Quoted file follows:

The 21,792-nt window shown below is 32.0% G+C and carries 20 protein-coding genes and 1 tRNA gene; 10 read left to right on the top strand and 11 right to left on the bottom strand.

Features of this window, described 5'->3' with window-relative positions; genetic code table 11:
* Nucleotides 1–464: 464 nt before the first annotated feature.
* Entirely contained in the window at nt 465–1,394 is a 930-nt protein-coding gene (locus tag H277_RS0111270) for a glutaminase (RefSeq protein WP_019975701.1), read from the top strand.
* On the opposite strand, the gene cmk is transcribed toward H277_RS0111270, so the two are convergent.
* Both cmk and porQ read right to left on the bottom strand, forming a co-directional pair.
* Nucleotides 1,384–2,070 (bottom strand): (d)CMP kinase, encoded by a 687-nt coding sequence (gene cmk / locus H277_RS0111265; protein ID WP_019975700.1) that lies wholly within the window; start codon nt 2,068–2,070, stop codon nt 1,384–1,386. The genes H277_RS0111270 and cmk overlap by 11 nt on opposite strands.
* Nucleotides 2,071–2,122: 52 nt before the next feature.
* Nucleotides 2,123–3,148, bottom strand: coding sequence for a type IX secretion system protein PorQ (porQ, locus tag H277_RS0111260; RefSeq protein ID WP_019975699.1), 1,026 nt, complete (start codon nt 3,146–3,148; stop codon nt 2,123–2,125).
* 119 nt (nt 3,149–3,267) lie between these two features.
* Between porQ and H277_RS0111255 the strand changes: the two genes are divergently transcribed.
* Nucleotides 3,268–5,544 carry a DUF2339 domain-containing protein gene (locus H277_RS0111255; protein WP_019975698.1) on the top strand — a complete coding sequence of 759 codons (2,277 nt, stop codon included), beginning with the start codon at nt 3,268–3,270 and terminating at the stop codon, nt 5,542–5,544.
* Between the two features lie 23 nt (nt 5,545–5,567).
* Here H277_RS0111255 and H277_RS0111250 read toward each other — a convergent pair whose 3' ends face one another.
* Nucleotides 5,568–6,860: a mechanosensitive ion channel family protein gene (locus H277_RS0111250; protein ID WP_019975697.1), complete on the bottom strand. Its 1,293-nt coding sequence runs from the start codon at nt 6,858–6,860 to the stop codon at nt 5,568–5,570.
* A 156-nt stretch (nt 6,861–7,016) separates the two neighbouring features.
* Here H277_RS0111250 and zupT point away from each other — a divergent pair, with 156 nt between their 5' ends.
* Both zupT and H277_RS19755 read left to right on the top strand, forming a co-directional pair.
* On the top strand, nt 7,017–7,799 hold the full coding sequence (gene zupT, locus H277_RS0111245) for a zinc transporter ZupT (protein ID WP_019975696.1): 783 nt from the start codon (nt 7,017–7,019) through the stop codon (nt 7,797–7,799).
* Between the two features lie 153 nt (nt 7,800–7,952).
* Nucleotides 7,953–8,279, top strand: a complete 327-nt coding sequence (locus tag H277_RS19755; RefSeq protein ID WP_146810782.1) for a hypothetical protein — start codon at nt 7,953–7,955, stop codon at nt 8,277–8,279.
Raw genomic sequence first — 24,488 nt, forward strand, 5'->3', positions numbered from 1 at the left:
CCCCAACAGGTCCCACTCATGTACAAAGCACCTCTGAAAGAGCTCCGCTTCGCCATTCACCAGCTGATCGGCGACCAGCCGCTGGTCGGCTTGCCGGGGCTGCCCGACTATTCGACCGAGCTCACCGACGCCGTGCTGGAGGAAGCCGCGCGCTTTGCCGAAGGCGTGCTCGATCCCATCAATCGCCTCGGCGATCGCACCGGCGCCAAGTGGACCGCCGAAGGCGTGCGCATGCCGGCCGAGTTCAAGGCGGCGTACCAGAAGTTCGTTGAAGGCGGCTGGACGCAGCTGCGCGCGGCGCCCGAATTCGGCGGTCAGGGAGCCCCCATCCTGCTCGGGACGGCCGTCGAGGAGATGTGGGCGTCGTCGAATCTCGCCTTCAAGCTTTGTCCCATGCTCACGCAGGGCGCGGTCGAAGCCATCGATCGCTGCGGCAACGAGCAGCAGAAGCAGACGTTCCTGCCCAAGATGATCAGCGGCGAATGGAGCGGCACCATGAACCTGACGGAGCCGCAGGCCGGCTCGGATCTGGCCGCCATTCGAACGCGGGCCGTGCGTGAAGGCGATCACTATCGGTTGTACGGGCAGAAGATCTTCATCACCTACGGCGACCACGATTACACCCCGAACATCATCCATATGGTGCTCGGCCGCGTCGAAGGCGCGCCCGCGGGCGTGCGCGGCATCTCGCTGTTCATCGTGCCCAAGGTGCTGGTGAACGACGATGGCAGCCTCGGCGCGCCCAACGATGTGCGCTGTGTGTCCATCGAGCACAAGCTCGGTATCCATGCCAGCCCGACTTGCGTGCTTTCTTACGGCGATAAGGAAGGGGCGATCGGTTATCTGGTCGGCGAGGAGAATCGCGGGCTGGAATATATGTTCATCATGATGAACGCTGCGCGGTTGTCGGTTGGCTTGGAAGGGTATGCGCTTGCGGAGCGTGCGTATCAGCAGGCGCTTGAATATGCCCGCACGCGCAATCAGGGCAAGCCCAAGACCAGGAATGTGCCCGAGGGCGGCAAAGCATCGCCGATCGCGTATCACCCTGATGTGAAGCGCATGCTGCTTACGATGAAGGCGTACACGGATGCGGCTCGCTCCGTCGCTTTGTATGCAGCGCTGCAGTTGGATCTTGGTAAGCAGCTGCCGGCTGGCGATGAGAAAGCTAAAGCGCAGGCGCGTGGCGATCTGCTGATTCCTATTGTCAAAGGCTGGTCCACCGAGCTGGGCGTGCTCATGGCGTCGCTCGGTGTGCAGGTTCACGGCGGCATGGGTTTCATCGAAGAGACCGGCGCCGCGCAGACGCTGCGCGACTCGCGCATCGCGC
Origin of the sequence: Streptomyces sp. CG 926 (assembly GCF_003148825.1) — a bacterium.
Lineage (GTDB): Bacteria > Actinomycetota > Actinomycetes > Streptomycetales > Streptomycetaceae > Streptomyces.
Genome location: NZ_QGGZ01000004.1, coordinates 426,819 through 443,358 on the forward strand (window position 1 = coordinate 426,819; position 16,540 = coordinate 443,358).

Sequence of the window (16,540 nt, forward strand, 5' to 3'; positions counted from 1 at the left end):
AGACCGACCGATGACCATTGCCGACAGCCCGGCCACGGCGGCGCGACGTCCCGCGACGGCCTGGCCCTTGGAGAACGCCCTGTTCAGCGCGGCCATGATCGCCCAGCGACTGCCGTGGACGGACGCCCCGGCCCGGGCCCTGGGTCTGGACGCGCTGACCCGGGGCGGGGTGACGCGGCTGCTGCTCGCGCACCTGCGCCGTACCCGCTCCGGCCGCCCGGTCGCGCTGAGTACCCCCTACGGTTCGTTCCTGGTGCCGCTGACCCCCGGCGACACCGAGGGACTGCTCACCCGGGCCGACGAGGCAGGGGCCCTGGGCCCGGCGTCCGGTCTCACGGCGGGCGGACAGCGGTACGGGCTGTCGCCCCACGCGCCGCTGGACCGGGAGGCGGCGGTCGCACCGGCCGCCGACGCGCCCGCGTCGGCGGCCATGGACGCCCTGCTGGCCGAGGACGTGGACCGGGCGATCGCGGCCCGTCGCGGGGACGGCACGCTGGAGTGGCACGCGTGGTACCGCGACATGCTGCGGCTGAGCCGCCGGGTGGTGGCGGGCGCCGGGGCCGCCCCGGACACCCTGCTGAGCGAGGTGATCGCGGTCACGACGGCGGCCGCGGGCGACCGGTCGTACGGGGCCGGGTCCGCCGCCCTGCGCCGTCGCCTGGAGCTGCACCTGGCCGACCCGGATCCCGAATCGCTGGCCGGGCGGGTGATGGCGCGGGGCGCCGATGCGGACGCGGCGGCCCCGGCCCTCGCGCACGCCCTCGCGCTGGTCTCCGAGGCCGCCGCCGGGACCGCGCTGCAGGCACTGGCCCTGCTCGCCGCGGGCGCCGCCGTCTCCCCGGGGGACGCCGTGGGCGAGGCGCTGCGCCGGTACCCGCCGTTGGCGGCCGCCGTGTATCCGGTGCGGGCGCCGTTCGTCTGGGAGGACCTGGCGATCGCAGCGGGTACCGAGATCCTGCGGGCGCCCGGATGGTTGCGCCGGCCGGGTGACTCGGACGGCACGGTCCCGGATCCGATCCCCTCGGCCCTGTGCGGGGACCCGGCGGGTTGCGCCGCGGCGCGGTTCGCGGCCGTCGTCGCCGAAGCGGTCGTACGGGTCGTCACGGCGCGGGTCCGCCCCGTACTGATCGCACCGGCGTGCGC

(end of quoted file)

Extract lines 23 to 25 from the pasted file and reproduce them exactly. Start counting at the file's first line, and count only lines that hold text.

CCCCAACAGGTCCCACTCATGTACAAAGCACCTCTGAAAGAGCTCCGCTTCGCCATTCACCAGCTGATCGGCGACCAGCCGCTGGTCGGCTTGCCGGGGCTGCCCGACTATTCGACCGAGCTCACCGACGCCGTGCTGGAGGAAGCCGCGCGCTTTGCCGAAGGCGTGCTCGATCCCATCAATCGCCTCGGCGATCGCACCGGCGCCAAGTGGACCGCCGAAGGCGTGCGCATGCCGGCCGAGTTCAAGGCGGCGTACCAGAAGTTCGTTGAAGGCGGCTGGACGCAGCTGCGCGCGGCGCCCGAATTCGGCGGTCAGGGAGCCCCCATCCTGCTCGGGACGGCCGTCGAGGAGATGTGGGCGTCGTCGAATCTCGCCTTCAAGCTTTGTCCCATGCTCACGCAGGGCGCGGTCGAAGCCATCGATCGCTGCGGCAACGAGCAGCAGAAGCAGACGTTCCTGCCCAAGATGATCAGCGGCGAATGGAGCGGCACCATGAACCTGACGGAGCCGCAGGCCGGCTCGGATCTGGCCGCCATTCGAACGCGGGCCGTGCGTGAAGGCGATCACTATCGGTTGTACGGGCAGAAGATCTTCATCACCTACGGCGACCACGATTACACCCCGAACATCATCCATATGGTGCTCGGCCGCGTCGAAGGCGCGCCCGCGGGCGTGCGCGGCATCTCGCTGTTCATCGTGCCCAAGGTGCTGGTGAACGACGATGGCAGCCTCGGCGCGCCCAACGATGTGCGCTGTGTGTCCATCGAGCACAAGCTCGGTATCCATGCCAGCCCGACTTGCGTGCTTTCTTACGGCGATAAGGAAGGGGCGATCGGTTATCTGGTCGGCGAGGAGAATCGCGGGCTGGAATATATGTTCATCATGATGAACGCTGCGCGGTTGTCGGTTGGCTTGGAAGGGTATGCGCTTGCGGAGCGTGCGTATCAGCAGGCGCTTGAATATGCCCGCACGCGCAATCAGGGCAAGCCCAAGACCAGGAATGTGCCCGAGGGCGGCAAAGCATCGCCGATCGCGTATCACCCTGATGTGAAGCGCATGCTGCTTACGATGAAGGCGTACACGGATGCGGCTCGCTCCGTCGCTTTGTATGCAGCGCTGCAGTTGGATCTTGGTAAGCAGCTGCCGGCTGGCGATGAGAAAGCTAAAGCGCAGGCGCGTGGCGATCTGCTGATTCCTATTGTCAAAGGCTGGTCCACCGAGCTGGGCGTGCTCATGGCGTCGCTCGGTGTGCAGGTTCACGGCGGCATGGGTTTCATCGAAGAGACCGGCGCCGCGCAGACGCTGCGCGACTCGCGCATCGCGC
Origin of the sequence: Streptomyces sp. CG 926 (assembly GCF_003148825.1) — a bacterium.
Lineage (GTDB): Bacteria > Actinomycetota > Actinomycetes > Streptomycetales > Streptomycetaceae > Streptomyces.